Equity Sticks

Equity Sticks


Hello and happy Saturday. Yes, today I bring you an actual teaching-related post. Crazy, huh? Even crazier is the fact that I actually used this technique I’m going to show you with my students. And it worked!

I’m talking about using equity sticks for class participation. What I used for this were popsicle sticks, a cup, and markers.

Stay tuned for a post in which I explain you all about this new job of mine, but meanwhile I’ll tell you that I started working when the school year was already underway, so I didn’t have much time to do any get to know me activities or stuff that teachers usually do at the beginning of the year. However, I think giving each student their own stick to label is an awesome idea for those activities at the beginning. I did this with high school students, so it took about five minutes.

I had four different grades, so I assigned a color to each class not to get confused, and I kept the sticks tied with a rubber band and inside the same cup. In each class, I’d take off the rubber band, put only the sticks belonging to the group I was with inside the cup with the colored tip facing down, and I’d take one stick each time I asked a question so that the student whose name I’d called would give me an answer. After this, I’d turn the stick so that the colored part was facing up.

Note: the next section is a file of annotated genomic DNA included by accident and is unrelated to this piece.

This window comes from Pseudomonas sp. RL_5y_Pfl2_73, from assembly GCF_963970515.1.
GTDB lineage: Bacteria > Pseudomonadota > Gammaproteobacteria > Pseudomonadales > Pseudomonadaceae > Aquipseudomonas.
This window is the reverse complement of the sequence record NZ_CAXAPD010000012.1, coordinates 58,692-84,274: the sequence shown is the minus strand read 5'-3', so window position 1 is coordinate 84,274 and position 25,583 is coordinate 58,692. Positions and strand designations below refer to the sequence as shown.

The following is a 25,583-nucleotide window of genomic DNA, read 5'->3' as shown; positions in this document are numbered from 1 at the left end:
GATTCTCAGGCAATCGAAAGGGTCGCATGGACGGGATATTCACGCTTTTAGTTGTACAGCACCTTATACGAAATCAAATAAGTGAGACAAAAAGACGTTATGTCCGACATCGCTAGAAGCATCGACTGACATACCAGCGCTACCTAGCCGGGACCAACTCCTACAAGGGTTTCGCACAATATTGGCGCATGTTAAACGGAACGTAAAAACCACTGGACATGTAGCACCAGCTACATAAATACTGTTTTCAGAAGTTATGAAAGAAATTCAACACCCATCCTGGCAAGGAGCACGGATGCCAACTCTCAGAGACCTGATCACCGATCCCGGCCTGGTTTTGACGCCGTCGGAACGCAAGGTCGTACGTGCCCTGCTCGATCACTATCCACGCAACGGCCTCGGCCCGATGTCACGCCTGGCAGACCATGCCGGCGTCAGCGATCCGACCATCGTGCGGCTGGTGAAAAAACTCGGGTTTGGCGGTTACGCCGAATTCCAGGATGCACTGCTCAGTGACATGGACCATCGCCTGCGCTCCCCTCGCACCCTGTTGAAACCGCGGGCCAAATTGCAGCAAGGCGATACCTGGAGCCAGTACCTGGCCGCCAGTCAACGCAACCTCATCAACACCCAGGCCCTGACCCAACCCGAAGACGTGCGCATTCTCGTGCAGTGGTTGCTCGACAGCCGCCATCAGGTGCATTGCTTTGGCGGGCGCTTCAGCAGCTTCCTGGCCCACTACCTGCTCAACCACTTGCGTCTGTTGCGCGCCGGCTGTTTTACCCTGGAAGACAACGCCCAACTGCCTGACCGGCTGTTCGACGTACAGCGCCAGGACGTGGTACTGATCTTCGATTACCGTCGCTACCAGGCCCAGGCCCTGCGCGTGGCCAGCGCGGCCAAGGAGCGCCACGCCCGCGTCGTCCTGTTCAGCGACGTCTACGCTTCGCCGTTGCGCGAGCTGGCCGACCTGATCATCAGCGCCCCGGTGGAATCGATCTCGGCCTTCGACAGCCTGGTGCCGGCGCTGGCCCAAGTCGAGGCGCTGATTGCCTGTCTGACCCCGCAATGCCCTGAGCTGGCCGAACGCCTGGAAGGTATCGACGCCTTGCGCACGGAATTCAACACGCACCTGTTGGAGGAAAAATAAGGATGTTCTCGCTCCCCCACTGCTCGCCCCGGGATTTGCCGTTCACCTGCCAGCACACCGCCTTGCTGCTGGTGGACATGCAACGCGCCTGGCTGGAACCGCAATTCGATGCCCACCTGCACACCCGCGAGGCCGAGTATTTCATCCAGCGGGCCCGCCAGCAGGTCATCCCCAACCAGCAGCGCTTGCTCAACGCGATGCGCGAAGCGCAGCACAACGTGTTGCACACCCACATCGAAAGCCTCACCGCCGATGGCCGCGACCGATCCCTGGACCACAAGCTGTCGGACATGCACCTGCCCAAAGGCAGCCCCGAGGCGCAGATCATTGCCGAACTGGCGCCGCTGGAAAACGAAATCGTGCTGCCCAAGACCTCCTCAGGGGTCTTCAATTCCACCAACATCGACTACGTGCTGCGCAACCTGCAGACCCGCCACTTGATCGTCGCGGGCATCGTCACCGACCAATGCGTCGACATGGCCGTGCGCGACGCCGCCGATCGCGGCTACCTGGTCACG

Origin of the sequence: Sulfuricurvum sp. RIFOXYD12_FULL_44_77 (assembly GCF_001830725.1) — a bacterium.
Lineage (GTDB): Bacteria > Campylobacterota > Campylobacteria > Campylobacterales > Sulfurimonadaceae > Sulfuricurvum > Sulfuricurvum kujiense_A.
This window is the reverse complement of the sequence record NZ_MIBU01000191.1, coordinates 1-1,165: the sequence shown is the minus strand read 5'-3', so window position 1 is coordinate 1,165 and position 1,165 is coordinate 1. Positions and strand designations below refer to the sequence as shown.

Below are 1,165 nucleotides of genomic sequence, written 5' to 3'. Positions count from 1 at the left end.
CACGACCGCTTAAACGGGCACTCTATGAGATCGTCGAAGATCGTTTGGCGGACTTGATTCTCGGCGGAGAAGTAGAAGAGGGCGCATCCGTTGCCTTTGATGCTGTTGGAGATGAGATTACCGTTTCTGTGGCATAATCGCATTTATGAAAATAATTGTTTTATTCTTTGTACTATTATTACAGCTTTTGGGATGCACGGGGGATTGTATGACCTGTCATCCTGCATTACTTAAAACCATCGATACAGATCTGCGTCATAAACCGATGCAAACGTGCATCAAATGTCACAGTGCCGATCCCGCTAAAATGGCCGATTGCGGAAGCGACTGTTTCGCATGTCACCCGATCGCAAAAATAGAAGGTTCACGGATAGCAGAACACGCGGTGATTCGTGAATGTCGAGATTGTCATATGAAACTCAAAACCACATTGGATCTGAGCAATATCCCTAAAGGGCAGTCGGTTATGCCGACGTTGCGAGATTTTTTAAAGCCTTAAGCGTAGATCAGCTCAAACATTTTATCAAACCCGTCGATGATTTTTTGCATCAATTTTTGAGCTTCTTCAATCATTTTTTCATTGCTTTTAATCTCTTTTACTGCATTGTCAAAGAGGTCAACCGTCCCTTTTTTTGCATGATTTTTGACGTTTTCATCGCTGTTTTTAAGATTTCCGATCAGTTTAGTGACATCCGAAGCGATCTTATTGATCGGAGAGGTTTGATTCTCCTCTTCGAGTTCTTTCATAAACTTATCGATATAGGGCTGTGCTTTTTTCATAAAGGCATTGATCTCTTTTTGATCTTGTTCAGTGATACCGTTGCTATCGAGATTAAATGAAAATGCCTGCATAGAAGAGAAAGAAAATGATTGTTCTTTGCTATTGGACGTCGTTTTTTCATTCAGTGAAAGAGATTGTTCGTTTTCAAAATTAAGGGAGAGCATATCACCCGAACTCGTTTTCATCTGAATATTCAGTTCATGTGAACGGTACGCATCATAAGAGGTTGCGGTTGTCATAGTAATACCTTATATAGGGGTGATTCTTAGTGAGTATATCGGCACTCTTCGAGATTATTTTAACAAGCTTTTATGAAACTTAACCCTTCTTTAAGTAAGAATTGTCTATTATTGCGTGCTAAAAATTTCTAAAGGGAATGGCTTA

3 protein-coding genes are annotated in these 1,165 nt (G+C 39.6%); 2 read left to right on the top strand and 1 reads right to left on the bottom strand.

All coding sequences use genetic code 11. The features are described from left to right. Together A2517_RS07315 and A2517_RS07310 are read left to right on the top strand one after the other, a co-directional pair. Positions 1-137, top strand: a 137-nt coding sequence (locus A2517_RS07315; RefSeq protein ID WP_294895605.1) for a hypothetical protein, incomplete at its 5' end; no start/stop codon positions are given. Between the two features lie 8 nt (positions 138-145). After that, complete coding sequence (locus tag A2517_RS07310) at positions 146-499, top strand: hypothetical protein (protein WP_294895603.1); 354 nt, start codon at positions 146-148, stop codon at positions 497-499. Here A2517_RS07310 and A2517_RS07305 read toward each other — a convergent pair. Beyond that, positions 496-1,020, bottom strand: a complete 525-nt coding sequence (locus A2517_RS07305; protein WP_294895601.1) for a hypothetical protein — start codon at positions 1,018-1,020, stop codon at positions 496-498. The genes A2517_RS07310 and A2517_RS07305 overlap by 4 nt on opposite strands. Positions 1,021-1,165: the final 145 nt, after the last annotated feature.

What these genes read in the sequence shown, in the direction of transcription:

Using this technique made participation mandatory, but in a fun way. I dread those times when a teacher asks for volunteers and no one raises their hands. In an odd way, using equity sticks made students want to participate more, even if I wasn’t calling them, so I think it’s also a good way to break the ice and get students involved in the class. Some of my students even asked me whether they could draw someone’s name out of the cup.

This is really nothing fancy or expensive, but it was a nice addition to my classes, which obviously became part of the routine. My classes didn’t have those awkward moments of silence after a question because whoever got called was expected to answer.

In the comments below let me know about the participation techniques you use in the classroom.

Happy teaching!

Love, Miss Camila

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